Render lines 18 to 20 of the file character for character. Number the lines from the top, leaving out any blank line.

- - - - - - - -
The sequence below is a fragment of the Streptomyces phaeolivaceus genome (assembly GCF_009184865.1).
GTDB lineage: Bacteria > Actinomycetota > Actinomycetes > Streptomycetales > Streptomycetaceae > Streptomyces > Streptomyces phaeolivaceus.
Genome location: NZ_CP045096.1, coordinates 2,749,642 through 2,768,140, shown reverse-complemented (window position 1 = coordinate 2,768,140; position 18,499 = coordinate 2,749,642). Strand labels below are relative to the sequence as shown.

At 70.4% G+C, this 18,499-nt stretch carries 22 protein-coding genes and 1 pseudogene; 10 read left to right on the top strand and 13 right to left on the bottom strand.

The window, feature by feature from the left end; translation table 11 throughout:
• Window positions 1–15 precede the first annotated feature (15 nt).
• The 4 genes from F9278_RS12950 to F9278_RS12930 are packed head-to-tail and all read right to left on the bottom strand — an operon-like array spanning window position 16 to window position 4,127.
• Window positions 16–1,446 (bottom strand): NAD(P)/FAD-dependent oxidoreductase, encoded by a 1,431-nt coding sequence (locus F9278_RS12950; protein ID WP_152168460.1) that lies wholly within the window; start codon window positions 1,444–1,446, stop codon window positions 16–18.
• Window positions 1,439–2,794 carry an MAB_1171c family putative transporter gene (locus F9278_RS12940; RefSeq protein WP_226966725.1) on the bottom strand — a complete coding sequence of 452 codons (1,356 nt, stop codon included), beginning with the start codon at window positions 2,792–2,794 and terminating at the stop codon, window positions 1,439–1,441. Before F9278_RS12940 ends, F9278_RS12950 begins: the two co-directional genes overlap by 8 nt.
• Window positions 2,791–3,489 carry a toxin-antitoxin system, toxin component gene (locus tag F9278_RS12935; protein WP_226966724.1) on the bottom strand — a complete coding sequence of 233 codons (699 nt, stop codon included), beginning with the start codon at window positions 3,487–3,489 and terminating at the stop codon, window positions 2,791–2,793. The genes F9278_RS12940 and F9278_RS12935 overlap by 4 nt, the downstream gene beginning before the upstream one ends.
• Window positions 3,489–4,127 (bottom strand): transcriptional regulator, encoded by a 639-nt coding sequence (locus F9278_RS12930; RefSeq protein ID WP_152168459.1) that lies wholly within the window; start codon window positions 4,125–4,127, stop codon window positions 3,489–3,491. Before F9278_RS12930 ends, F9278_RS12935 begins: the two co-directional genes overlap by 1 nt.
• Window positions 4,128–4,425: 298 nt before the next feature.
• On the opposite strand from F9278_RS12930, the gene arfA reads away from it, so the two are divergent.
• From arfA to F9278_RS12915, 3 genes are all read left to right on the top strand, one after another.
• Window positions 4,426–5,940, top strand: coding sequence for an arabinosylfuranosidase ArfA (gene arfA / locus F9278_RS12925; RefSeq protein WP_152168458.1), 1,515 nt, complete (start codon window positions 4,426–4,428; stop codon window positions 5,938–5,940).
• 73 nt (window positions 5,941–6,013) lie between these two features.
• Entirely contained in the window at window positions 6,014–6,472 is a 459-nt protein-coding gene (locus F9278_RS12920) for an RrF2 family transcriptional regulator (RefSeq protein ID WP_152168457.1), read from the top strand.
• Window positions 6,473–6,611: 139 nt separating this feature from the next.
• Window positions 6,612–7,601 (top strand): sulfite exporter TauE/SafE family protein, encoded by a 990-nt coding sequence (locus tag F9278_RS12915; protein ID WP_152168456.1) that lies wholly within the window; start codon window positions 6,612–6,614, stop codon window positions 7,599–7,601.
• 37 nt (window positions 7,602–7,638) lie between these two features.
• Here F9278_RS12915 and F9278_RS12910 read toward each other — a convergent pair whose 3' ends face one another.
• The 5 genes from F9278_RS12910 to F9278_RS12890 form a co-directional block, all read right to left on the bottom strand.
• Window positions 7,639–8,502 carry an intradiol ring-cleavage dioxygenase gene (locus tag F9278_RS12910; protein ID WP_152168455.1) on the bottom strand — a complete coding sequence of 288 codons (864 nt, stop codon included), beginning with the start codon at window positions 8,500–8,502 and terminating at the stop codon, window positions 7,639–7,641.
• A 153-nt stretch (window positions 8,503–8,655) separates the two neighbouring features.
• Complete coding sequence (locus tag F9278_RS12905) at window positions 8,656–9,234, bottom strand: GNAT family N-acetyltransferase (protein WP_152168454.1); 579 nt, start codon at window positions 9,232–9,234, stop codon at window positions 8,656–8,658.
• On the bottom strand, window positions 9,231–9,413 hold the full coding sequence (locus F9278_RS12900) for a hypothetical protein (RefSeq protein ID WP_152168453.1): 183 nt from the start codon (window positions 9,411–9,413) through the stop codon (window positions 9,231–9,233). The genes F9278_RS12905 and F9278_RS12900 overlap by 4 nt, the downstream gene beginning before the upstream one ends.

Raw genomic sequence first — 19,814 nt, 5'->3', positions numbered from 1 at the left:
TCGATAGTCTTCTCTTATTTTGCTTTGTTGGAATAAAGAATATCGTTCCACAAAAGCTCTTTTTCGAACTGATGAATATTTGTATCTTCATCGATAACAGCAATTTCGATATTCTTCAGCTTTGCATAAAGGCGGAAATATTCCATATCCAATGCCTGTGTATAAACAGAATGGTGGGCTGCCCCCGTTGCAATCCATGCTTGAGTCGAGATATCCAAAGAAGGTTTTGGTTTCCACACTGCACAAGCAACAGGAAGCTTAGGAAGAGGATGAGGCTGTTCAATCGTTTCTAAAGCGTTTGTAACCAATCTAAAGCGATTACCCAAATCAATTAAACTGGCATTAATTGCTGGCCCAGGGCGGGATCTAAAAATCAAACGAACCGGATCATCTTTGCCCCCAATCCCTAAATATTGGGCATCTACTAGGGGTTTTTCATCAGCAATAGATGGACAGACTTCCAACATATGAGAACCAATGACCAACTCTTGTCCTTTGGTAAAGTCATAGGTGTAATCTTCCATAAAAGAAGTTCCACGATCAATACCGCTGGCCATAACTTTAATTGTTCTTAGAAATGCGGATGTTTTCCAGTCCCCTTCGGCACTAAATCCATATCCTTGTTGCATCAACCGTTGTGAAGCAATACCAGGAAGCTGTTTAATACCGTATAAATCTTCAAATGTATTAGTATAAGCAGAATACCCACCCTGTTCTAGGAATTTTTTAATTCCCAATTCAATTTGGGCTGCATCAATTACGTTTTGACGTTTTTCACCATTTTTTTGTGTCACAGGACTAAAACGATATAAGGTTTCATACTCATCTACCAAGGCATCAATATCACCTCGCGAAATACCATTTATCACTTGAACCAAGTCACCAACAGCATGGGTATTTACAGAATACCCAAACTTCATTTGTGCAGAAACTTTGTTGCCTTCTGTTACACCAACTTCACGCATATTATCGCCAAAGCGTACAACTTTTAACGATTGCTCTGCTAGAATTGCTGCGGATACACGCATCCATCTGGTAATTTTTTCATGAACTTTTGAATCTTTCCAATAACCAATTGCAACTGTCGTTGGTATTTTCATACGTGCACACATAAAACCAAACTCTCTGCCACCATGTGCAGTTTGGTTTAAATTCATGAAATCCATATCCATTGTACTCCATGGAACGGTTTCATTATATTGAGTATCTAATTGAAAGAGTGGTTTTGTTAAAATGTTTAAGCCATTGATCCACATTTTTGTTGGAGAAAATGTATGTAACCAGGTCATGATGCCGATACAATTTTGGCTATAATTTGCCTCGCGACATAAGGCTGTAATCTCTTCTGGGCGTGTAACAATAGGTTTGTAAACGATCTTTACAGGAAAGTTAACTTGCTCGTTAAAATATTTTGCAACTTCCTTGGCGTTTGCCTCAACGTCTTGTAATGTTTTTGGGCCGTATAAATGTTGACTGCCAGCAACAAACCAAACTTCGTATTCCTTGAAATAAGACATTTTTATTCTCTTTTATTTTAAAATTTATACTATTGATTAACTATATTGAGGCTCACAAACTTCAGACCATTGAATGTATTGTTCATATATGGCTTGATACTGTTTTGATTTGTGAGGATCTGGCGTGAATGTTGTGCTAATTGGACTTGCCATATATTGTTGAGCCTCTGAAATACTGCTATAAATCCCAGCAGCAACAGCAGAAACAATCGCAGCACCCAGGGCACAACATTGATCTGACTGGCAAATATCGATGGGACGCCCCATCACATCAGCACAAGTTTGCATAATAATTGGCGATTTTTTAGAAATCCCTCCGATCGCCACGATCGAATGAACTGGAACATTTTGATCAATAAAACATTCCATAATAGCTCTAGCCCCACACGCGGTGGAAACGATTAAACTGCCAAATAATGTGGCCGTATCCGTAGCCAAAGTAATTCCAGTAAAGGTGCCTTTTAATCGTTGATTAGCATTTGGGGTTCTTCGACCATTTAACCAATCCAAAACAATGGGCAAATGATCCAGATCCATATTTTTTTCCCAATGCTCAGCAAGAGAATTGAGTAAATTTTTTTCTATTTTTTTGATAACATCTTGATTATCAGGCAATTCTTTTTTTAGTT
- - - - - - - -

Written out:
• Window positions 6,473–6,611: 139 nt separating this feature from the next.
• Window positions 6,612–7,601 (top strand): sulfite exporter TauE/SafE family protein, encoded by a 990-nt coding sequence (locus tag F9278_RS12915; protein ID WP_152168456.1) that lies wholly within the window; start codon window positions 6,612–6,614, stop codon window positions 7,599–7,601.
• 37 nt (window positions 7,602–7,638) lie between these two features.